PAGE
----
Boris Johnson quit journalism for politics because he felt guilty about “abusing or attacking people” without putting himself in their shoes, he told a group of schoolchildren on Tuesday.
“I was like a journalist for a long time, I still am really, I still write stuff,” he told pupils at Sedgehill Academy in south-east London. “But when you’re a journalist, it’s a great, great job, it’s a great profession, but the trouble is that you sometimes find yourself always abusing people or attacking people.”
He continued: “Not that you want to abuse them or attack them, but you’re being critical … maybe you feel sometimes a bit guilty about that because you haven’t put yourself in the place of the person you’re criticising, and so I thought I’d give it a go.”
— Daniel Hewitt (@DanielHewittITV) February 23, 2021
The prime minister’s press secretary, Allegra Stratton, said Johnson was referring to the job of reporters in holding the government to account, saying: “That is the prime minister talking about the fact that you … as journalists your job is to constantly challenge and that’s something that makes all of us in government better.”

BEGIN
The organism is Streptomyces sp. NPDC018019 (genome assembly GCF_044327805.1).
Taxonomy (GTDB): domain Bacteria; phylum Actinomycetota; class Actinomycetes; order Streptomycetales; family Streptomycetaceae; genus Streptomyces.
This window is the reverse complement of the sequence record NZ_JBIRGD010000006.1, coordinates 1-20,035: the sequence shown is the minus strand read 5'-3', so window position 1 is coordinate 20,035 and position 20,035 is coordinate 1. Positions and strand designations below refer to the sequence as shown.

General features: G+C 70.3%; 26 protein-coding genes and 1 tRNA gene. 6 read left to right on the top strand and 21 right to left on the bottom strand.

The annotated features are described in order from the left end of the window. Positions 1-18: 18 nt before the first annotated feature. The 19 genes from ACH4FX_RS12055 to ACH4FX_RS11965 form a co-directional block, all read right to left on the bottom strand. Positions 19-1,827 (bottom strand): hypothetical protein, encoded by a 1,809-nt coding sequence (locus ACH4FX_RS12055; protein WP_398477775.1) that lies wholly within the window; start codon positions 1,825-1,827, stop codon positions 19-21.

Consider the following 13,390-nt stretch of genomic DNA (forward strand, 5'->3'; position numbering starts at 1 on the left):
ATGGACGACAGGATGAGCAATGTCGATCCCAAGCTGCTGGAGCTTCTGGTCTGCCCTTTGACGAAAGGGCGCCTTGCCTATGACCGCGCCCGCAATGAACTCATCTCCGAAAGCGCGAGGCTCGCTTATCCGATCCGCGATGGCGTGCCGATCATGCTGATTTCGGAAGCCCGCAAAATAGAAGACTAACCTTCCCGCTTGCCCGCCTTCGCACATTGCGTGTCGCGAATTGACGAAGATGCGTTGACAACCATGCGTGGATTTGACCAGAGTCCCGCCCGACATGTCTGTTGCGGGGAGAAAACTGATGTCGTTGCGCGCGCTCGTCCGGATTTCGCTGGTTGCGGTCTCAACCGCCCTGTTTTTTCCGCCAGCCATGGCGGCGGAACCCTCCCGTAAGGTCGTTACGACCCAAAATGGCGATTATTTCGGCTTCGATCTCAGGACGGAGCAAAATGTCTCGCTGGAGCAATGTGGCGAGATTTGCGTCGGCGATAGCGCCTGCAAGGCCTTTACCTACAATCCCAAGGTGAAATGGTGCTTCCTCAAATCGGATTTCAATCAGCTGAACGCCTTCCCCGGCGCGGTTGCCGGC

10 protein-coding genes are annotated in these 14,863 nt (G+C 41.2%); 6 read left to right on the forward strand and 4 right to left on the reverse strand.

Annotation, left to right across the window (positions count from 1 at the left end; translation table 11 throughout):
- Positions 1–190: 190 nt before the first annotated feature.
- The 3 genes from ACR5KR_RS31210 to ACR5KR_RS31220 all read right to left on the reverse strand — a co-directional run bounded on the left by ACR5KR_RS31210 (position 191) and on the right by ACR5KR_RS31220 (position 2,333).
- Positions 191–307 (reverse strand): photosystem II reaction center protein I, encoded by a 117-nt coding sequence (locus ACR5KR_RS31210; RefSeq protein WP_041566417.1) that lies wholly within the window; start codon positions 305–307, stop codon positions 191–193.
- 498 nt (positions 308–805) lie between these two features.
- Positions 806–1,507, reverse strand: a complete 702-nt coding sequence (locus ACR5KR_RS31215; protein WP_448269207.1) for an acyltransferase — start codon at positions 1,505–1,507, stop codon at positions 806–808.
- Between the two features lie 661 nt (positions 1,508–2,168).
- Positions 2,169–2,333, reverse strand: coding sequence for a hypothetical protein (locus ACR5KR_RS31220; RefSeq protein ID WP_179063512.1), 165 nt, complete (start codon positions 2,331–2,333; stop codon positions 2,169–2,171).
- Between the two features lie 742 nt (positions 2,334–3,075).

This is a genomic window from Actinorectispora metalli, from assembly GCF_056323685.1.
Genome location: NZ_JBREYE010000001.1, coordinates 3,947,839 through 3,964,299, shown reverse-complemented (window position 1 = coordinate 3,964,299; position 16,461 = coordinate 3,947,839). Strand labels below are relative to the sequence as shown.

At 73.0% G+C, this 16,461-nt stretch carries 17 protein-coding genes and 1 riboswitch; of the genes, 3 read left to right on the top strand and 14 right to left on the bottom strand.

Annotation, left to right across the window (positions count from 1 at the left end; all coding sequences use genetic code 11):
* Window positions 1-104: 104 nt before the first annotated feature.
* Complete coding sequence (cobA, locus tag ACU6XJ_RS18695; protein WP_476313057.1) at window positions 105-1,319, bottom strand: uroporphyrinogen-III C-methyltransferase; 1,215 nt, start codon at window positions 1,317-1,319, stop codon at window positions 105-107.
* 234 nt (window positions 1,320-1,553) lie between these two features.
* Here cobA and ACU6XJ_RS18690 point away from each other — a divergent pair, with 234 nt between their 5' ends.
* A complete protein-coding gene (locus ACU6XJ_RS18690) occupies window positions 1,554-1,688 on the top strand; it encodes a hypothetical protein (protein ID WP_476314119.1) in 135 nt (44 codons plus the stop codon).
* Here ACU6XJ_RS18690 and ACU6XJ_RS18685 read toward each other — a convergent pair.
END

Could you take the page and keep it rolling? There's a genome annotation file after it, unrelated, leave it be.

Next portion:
But others may reflect on Johnson’s record of writing in derogatory terms about groups other than politicians without necessarily “putting yourself in the place of the person you’re criticising”.
In a 2018 column for the Daily Telegraph, he wrote that women who wore burkas were choosing “to go around looking like letter boxes” or “a bank robber”. In a 2002 column for the same newspaper, he described black people as “piccaninnies” and referred to “watermelon smiles”, language for which he later apologised but claimed had been taken out of context. In a 1998 column, again for the Telegraph, he used the phrase “tank-topped bumboys” to describe gay men.
By the time he finally gave up the column when he became foreign secretary, Johnson was paid £275,000 a year, about £4.80 a word.
As well as a columnist for the Daily Telegraph, he was a Brussels reporter for the same newspaper and editor of the Spectator. As a reporter he had a reputation for filing exaggerated, if colourful, stories and was famously fired from his first job at the Times after making up a quote and attributing it to his godfather.
Since changing professions, the prime minister is said to have sometimes taken umbrage when facing negative press himself. The columnist and former newspaper editor Sir Max Hastings wrote in 2019: “I have handwritten notes from our possible next prime minister, threatening dire consequences in print if I continued to criticise him.”